Novel of the week: Lightless by C.A. Higgins

I have a love/hate relationship with most hard science fiction. I love scientific accuracy and insight in the stories I read, but I despise how many hard SF authors falsely believe a focus on accuracy and technical details are more important than fleshed-out human characters which whom the reader relates.

There's a reason most people don't read technical manuals for amusement. That's because a story without humanity is not a story. Without realistic characters and drama, all the SF hardness and softness and everything in between matters not a bit.

Thankfully, this is a truth which author C.A. Higgins knows full-well because her debut hard science fiction novel Lightless is the perfect melding of hard science fiction and human drama. Lightless is, in fact, one of those rare hard science fiction novels which even people who don't like hard SF will enjoy.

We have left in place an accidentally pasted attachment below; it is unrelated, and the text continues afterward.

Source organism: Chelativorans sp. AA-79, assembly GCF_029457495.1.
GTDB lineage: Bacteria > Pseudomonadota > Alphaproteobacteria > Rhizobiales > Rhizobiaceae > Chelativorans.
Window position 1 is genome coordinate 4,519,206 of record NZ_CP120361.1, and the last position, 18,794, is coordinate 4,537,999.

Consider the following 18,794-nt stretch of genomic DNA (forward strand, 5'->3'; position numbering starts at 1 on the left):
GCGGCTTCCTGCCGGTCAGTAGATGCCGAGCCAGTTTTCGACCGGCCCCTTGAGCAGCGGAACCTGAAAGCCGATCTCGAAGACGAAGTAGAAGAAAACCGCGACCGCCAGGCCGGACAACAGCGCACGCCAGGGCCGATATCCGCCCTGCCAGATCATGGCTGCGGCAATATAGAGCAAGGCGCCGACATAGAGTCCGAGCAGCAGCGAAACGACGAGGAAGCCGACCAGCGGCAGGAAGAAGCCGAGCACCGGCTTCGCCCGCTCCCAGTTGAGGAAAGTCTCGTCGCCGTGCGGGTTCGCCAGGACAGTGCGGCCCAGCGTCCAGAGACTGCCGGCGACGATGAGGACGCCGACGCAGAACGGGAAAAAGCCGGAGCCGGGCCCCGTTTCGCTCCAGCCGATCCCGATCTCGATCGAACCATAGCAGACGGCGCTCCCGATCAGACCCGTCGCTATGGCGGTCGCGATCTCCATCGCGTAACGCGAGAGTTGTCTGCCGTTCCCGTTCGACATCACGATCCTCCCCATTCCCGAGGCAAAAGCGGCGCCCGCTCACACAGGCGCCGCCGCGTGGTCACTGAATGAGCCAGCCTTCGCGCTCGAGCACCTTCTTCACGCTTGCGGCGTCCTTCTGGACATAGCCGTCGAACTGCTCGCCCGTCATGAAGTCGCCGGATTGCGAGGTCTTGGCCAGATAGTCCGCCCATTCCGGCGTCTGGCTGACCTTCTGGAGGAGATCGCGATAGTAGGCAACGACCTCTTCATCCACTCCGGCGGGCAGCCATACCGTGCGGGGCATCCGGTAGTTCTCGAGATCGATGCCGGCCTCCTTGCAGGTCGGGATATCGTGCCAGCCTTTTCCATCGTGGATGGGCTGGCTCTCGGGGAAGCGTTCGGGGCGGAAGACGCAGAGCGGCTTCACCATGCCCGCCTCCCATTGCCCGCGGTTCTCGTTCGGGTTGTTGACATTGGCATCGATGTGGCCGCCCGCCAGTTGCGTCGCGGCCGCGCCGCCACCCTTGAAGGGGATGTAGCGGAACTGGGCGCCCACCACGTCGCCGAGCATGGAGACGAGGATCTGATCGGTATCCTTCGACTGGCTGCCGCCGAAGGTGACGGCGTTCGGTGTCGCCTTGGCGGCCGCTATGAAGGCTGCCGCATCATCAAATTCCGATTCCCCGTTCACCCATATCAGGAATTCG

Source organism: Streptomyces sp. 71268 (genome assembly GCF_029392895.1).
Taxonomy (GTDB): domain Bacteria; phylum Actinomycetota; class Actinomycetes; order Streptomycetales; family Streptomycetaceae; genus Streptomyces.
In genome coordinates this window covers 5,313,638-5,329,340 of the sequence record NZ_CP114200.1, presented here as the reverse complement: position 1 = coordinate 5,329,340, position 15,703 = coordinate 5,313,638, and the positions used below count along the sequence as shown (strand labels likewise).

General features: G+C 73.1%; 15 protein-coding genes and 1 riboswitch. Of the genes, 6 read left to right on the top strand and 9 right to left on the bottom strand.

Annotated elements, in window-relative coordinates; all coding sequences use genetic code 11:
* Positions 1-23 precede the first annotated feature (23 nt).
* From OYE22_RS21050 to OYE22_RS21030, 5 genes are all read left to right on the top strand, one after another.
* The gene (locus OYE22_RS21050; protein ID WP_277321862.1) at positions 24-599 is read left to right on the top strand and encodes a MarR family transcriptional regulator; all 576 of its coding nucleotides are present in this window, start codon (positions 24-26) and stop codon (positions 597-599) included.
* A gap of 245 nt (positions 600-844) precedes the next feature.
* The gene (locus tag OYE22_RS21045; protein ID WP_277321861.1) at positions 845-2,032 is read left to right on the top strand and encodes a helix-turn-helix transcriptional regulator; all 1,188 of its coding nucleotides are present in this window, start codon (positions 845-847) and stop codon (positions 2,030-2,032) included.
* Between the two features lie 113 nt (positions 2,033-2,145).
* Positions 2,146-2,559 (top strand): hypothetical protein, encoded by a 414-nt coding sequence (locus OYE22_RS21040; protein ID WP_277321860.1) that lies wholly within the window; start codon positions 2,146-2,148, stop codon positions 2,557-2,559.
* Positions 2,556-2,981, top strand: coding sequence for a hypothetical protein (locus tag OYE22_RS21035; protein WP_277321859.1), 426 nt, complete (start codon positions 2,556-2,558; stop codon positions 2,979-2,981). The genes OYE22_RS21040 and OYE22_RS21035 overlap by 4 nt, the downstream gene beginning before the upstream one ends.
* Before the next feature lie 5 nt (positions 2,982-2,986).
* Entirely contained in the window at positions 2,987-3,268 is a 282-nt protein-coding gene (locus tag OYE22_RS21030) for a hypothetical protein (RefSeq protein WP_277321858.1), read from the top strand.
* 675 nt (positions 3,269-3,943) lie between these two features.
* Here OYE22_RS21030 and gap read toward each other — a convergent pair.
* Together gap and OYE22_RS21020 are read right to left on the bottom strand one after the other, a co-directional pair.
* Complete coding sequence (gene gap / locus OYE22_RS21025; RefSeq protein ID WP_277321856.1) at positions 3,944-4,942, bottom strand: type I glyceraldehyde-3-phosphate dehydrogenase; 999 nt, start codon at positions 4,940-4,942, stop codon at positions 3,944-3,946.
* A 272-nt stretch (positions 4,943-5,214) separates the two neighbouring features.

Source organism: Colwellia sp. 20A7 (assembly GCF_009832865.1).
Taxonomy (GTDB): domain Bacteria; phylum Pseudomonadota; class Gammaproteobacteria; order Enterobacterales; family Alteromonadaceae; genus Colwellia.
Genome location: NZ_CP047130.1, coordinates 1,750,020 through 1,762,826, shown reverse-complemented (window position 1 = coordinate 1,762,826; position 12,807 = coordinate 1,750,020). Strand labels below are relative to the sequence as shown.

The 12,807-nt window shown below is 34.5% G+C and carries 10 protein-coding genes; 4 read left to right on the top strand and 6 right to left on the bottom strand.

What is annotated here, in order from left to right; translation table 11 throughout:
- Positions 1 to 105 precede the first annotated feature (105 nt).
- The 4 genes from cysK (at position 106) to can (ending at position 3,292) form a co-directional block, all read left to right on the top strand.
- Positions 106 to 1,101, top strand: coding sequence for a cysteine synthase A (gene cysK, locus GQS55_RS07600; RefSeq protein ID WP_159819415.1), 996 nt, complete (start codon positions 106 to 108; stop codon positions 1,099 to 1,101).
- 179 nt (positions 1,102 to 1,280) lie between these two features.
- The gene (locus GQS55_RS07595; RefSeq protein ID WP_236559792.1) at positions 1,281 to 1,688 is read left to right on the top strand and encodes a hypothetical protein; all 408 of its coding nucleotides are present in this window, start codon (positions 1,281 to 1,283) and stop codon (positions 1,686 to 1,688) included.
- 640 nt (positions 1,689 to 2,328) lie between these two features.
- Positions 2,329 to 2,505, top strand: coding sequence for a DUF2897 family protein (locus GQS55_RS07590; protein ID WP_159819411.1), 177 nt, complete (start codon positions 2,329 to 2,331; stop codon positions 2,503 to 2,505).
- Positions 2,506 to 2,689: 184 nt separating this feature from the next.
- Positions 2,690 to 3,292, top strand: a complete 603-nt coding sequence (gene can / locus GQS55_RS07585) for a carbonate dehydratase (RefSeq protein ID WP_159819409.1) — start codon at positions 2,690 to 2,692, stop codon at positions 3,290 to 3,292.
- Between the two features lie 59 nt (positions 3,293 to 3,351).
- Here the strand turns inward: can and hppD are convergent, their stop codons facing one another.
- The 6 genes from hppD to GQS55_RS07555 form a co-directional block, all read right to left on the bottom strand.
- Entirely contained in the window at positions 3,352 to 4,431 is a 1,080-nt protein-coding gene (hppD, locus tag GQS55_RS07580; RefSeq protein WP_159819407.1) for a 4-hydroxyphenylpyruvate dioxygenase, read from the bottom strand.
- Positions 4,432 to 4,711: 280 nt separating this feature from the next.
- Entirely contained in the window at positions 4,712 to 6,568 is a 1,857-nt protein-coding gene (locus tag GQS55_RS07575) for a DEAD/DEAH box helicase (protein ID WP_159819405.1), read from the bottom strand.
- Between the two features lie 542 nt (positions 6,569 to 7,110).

Lightless is set on the experimental spaceship Ananke, launched by the all-knowing System government to test a new propulsion drive. On board is computer scientist Althea, who, in her love of computers and programming, has learned to ignore the oppressive political system she works for. However, when a pair of fugitives gains access to the Ananke, Althea is pulled out of her computer-focused world and must deal with a series of human and scientific conflicts which could completely destroy everything she knows.

Lightlight has something to satisfy all fans of science fiction, with plenty of action, big ideas, and characters you can relate to. And as a sidenote, Lightlight would make a mind-blowing film if the right director optioned the story. Hollywood, take note.

Lightless is highly recommended.